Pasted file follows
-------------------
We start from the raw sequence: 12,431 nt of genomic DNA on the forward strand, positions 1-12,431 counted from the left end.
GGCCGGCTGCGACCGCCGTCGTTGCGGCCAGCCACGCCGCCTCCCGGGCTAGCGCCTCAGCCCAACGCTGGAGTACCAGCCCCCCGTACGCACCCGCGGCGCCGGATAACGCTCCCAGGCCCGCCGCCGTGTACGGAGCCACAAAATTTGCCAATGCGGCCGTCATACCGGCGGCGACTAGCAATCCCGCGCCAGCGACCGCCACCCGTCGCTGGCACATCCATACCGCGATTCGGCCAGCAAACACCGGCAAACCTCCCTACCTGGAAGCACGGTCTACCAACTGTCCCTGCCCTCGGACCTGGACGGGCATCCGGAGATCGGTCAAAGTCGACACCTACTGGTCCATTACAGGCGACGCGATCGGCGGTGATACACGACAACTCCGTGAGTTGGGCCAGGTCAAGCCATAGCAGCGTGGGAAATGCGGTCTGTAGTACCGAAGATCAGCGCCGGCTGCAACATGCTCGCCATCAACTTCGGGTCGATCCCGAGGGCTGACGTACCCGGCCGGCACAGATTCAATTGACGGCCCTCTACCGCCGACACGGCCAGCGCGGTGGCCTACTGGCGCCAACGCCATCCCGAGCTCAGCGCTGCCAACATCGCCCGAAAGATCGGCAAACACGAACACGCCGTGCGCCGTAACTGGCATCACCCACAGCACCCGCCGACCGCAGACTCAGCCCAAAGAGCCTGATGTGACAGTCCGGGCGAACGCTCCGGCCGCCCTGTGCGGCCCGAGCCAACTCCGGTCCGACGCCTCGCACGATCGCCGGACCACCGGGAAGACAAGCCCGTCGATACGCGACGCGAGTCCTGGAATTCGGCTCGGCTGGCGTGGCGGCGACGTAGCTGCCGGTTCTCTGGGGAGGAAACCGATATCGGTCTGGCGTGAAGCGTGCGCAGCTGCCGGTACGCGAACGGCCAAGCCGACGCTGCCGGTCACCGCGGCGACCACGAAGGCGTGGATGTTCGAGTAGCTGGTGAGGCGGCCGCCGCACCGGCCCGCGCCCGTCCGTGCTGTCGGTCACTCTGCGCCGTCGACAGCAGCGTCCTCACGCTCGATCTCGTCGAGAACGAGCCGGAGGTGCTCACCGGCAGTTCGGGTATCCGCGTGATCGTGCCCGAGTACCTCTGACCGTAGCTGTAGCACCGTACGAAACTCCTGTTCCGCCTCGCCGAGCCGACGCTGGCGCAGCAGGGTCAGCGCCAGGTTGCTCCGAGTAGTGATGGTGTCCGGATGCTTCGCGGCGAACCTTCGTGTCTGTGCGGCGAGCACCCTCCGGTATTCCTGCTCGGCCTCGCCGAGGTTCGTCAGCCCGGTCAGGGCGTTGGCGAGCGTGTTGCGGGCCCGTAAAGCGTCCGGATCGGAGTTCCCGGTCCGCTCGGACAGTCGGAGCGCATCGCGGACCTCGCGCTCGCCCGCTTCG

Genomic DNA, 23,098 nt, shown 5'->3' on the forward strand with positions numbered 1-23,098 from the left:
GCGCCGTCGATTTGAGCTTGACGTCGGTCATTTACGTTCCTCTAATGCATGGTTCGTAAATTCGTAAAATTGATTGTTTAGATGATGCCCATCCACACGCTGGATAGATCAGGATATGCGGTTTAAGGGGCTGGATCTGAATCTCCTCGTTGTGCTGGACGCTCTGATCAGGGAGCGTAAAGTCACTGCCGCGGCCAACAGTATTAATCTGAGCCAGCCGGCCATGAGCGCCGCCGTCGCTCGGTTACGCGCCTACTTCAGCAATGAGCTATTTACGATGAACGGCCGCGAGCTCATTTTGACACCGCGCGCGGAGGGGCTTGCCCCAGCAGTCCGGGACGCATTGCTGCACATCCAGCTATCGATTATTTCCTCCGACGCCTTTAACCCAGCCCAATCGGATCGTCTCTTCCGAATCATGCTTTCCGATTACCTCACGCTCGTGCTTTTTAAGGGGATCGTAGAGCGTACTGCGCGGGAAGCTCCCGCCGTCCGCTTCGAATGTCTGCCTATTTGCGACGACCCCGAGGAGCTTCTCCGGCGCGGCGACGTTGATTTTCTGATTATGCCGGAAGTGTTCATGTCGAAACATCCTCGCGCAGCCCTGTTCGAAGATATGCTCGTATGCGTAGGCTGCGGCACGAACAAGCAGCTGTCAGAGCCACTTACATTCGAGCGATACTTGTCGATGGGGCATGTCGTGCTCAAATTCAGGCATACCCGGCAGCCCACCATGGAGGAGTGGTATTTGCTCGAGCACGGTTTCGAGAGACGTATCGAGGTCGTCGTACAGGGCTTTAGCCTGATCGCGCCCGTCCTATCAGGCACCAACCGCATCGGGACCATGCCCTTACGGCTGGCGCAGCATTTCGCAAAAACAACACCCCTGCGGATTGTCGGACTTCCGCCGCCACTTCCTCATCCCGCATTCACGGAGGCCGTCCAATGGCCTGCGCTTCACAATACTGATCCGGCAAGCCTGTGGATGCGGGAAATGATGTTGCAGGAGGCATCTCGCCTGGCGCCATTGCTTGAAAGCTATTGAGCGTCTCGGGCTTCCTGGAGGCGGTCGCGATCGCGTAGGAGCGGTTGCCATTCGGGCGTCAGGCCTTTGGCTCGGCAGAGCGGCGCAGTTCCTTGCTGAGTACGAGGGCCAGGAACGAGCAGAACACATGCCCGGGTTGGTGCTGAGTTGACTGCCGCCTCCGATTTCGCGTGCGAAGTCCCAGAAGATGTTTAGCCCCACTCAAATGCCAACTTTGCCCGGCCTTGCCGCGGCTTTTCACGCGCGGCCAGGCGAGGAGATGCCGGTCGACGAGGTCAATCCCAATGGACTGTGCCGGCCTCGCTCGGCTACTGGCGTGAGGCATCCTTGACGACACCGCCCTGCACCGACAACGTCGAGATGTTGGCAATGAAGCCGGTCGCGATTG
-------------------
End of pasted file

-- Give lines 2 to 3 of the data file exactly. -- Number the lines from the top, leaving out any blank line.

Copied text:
GGCCGGCTGCGACCGCCGTCGTTGCGGCCAGCCACGCCGCCTCCCGGGCTAGCGCCTCAGCCCAACGCTGGAGTACCAGCCCCCCGTACGCACCCGCGGCGCCGGATAACGCTCCCAGGCCCGCCGCCGTGTACGGAGCCACAAAATTTGCCAATGCGGCCGTCATACCGGCGGCGACTAGCAATCCCGCGCCAGCGACCGCCACCCGTCGCTGGCACATCCATACCGCGATTCGGCCAGCAAACACCGGCAAACCTCCCTACCTGGAAGCACGGTCTACCAACTGTCCCTGCCCTCGGACCTGGACGGGCATCCGGAGATCGGTCAAAGTCGACACCTACTGGTCCATTACAGGCGACGCGATCGGCGGTGATACACGACAACTCCGTGAGTTGGGCCAGGTCAAGCCATAGCAGCGTGGGAAATGCGGTCTGTAGTACCGAAGATCAGCGCCGGCTGCAACATGCTCGCCATCAACTTCGGGTCGATCCCGAGGGCTGACGTACCCGGCCGGCACAGATTCAATTGACGGCCCTCTACCGCCGACACGGCCAGCGCGGTGGCCTACTGGCGCCAACGCCATCCCGAGCTCAGCGCTGCCAACATCGCCCGAAAGATCGGCAAACACGAACACGCCGTGCGCCGTAACTGGCATCACCCACAGCACCCGCCGACCGCAGACTCAGCCCAAAGAGCCTGATGTGACAGTCCGGGCGAACGCTCCGGCCGCCCTGTGCGGCCCGAGCCAACTCCGGTCCGACGCCTCGCACGATCGCCGGACCACCGGGAAGACAAGCCCGTCGATACGCGACGCGAGTCCTGGAATTCGGCTCGGCTGGCGTGGCGGCGACGTAGCTGCCGGTTCTCTGGGGAGGAAACCGATATCGGTCTGGCGTGAAGCGTGCGCAGCTGCCGGTACGCGAACGGCCAAGCCGACGCTGCCGGTCACCGCGGCGACCACGAAGGCGTGGATGTTCGAGTAGCTGGTGAGGCGGCCGCCGCACCGGCCCGCGCCCGTCCGTGCTGTCGGTCACTCTGCGCCGTCGACAGCAGCGTCCTCACGCTCGATCTCGTCGAGAACGAGCCGGAGGTGCTCACCGGCAGTTCGGGTATCCGCGTGATCGTGCCCGAGTACCTCTGACCGTAGCTGTAGCACCGTACGAAACTCCTGTTCCGCCTCGCCGAGCCGACGCTGGCGCAGCAGGGTCAGCGCCAGGTTGCTCCGAGTAGTGATGGTGTCCGGATGCTTCGCGGCGAACCTTCGTGTCTGTGCGGCGAGCACCCTCCGGTATTCCTGCTCGGCCTCGCCGAGGTTCGTCAGCCCGGTCAGGGCGTTGGCGAGCGTGTTGCGGGCCCGTAAAGCGTCCGGATCGGAGTTCCCGGTCCGCTCGGACAGTCGGAGCGCATCGCGGACCTCGCGCTCGCCCGCTTCG

Genomic DNA, 23,098 nt, shown 5'->3' on the forward strand with positions numbered 1-23,098 from the left: